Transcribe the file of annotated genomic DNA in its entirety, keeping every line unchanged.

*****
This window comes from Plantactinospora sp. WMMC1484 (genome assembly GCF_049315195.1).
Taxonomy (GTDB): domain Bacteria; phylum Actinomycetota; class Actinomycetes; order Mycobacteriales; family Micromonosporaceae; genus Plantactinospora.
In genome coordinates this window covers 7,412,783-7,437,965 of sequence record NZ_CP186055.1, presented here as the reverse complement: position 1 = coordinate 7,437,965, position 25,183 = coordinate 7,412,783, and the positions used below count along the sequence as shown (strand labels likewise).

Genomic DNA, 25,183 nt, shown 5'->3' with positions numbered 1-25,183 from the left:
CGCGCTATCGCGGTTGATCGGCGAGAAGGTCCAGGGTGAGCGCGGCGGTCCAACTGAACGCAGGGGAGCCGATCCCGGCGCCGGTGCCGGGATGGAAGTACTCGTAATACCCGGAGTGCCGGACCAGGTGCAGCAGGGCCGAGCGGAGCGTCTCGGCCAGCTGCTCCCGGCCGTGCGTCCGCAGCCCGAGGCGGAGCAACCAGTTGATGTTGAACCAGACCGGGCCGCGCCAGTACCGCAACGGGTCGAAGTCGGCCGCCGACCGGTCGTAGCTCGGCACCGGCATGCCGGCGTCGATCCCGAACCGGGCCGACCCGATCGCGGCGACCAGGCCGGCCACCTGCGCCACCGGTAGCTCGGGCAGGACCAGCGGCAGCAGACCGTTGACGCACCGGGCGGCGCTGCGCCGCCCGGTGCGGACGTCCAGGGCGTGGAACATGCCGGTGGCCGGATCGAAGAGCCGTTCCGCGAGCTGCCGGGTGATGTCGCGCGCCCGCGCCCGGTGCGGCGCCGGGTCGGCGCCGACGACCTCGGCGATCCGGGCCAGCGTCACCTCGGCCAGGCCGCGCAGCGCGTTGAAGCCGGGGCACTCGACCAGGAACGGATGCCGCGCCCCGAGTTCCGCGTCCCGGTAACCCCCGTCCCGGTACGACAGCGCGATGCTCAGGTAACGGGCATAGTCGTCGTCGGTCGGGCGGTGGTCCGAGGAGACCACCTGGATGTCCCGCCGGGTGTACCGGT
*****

This window comes from Plantactinospora sp. WMMC1484 (genome assembly GCF_049315195.1).
Taxonomy (GTDB): domain Bacteria; phylum Actinomycetota; class Actinomycetes; order Mycobacteriales; family Micromonosporaceae; genus Plantactinospora.
In genome coordinates this window covers 7,412,783-7,437,965 of sequence record NZ_CP186055.1, presented here as the reverse complement: position 1 = coordinate 7,437,965, position 25,183 = coordinate 7,412,783, and the positions used below count along the sequence as shown (strand labels likewise).

Genomic DNA, 25,183 nt, shown 5'->3' with positions numbered 1-25,183 from the left:
CGCGCTATCGCGGTTGATCGGCGAGAAGGTCCAGGGTGAGCGCGGCGGTCCAACTGAACGCAGGGGAGCCGATCCCGGCGCCGGTGCCGGGATGGAAGTACTCGTAATACCCGGAGTGCCGGACCAGGTGCAGCAGGGCCGAGCGGAGCGTCTCGGCCAGCTGCTCCCGGCCGTGCGTCCGCAGCCCGAGGCGGAGCAACCAGTTGATGTTGAACCAGACCGGGCCGCGCCAGTACCGCAACGGGTCGAAGTCGGCCGCCGACCGGTCGTAGCTCGGCACCGGCATGCCGGCGTCGATCCCGAACCGGGCCGACCCGATCGCGGCGACCAGGCCGGCCACCTGCGCCACCGGTAGCTCGGGCAGGACCAGCGGCAGCAGACCGTTGACGCACCGGGCGGCGCTGCGCCGCCCGGTGCGGACGTCCAGGGCGTGGAACATGCCGGTGGCCGGATCGAAGAGCCGTTCCGCGAGCTGCCGGGTGATGTCGCGCGCCCGCGCCCGGTGCGGCGCCGGGTCGGCGCCGACGACCTCGGCGATCCGGGCCAGCGTCACCTCGGCCAGGCCGCGCAGCGCGTTGAAGCCGGGGCACTCGACCAGGAACGGATGCCGCGCCCCGAGTTCCGCGTCCCGGTAACCCCCGTCCCGGTACGACAGCGCGATGCTCAGGTAACGGGCATAGTCGTCGTCGGTCGGGCGGTGGTCCGAGGAGACCACCTGGATGTCCCGCCGGGTGTACCGGT